LiveScreenBoard: Development and Experimental Evaluation of Personal Desktop Sharing Tool for Emergent Division of Labor
Toshio Mochizuki, Senshu University, Japan ; Hiroki Oura, University of Washington, United States ; Kazaru Yaegashi, Ritsumeikan University, Japan ; Toshihisa Nishimori, Osaka University, Japan ; Hiroshi Kato, The Open University of Japan, Japan
EdMedia + Innovate Learning, in Toronto, Canada ISBN 978-1-880094-81-5 Publisher: Association for the Advancement of Computing in Education (AACE), Waynesville, NC
Laptop computers and netbooks are now widely used by university students, and an environment where one computer is available to one person, called “1:1 (one-to-one) computing,” is being developed. In this study, we developed LiveScreenBoard, software to share the status of desktop screens, and conducted an experimental evaluation on a trial basis in order to support the emergent division of labor in collaborative learning using personal computers under face-to-face conditions such as classrooms. As a result, it was shown that reflection based on mutual comparison of their work is promoted, and advice is provided because the use of LiveScreenBoard enables mutual monitoring and thus the awareness of the problem situation and advantages of the partner for collaboration is provided, and the partner’s screen can be confirmed.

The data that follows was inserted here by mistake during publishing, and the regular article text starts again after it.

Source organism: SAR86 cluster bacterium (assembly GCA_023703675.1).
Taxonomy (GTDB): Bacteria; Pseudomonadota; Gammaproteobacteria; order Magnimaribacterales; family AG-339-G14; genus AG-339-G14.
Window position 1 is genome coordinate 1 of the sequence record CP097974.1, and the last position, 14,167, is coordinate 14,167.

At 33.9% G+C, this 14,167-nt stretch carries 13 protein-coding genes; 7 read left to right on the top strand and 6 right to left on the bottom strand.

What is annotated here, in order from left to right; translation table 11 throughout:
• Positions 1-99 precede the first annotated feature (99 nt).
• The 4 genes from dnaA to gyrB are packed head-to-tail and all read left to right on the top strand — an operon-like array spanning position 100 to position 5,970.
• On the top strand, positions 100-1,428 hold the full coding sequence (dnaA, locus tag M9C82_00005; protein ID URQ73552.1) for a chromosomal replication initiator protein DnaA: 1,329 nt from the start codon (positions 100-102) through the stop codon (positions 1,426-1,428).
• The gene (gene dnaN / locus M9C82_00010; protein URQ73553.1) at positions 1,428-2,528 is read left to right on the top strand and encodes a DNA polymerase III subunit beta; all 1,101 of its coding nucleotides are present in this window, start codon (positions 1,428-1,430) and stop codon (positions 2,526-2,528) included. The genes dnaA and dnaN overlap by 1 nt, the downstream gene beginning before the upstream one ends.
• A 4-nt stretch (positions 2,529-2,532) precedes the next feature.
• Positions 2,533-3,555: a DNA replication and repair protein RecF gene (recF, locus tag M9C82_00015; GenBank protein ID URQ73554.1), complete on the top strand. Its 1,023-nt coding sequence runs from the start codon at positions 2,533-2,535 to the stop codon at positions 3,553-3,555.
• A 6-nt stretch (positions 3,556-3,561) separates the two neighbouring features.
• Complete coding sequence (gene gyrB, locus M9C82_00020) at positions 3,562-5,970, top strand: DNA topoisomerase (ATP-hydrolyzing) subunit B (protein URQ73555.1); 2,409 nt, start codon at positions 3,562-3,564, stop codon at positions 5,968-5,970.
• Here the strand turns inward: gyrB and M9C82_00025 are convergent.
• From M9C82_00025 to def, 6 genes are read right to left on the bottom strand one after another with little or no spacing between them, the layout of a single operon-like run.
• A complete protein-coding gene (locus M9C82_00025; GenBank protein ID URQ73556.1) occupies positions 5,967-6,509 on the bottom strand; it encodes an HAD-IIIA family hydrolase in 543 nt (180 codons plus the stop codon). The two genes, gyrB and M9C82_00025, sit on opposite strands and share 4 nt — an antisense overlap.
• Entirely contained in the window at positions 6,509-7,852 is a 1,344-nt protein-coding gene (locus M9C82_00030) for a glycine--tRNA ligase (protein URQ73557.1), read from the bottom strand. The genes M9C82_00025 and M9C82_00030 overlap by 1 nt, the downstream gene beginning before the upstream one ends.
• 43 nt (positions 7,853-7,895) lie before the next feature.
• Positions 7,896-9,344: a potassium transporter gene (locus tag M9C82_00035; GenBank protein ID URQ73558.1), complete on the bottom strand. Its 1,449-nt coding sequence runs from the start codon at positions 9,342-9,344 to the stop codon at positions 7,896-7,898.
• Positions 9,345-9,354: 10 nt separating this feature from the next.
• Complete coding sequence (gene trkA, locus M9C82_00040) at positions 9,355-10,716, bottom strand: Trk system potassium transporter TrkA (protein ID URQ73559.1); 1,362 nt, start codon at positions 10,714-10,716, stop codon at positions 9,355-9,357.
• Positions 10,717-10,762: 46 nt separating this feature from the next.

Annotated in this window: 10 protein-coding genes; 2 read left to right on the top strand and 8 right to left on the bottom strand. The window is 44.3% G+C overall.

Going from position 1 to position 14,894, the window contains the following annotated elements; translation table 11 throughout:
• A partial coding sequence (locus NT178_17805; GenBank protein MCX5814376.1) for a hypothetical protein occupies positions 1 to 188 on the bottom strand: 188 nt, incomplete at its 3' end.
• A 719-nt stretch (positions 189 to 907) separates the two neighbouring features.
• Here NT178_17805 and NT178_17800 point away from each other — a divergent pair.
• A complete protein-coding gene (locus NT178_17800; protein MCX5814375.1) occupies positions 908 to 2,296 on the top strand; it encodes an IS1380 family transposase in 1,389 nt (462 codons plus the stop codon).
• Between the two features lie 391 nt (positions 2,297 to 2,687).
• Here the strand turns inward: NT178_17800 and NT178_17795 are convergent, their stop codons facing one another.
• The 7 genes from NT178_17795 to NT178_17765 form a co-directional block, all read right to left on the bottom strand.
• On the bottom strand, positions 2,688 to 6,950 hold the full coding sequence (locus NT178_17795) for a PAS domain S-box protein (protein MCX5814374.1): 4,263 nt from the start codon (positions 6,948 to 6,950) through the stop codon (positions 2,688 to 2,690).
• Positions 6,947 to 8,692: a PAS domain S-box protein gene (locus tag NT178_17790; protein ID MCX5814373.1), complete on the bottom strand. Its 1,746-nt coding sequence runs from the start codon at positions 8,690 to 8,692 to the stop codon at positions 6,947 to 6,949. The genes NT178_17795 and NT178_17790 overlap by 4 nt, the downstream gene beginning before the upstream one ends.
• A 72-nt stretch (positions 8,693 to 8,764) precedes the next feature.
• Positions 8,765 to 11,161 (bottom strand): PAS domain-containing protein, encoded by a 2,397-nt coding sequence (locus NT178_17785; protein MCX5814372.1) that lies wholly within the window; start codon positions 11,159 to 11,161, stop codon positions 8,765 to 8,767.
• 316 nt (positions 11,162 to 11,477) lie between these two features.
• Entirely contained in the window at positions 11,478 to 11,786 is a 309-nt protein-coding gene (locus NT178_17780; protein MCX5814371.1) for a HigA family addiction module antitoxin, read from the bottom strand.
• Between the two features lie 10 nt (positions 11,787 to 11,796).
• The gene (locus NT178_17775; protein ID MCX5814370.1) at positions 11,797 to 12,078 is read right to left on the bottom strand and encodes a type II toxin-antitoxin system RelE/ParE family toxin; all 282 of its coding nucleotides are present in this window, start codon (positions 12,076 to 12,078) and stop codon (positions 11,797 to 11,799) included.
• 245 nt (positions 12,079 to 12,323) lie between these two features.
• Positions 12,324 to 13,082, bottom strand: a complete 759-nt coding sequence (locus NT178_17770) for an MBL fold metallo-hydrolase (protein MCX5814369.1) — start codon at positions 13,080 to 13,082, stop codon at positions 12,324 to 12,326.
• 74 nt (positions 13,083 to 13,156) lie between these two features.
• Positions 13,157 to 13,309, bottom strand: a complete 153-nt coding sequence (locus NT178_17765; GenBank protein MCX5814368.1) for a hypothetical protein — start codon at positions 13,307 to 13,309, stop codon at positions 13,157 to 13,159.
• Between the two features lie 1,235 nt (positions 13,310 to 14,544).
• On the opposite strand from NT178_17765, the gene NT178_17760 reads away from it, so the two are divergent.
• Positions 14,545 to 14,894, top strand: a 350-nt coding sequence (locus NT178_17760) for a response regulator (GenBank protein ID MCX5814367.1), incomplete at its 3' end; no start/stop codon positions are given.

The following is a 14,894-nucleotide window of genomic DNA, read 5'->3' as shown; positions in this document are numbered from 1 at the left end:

Mochizuki, T., Oura, H., Yaegashi, K., Nishimori, T. & Kato, H. (2010). LiveScreenBoard: Development and Experimental Evaluation of Personal Desktop Sharing Tool for Emergent Division of Labor. In J. Herrington & C. Montgomerie (Eds.), Proceedings of ED-MEDIA 2010--World Conference on Educational Multimedia, Hypermedia & Telecommunications (pp. 691-700). Toronto, Canada: Association for the Advancement of Computing in Education (AACE).
© 2010 Association for the Advancement of Computing in Education (AACE)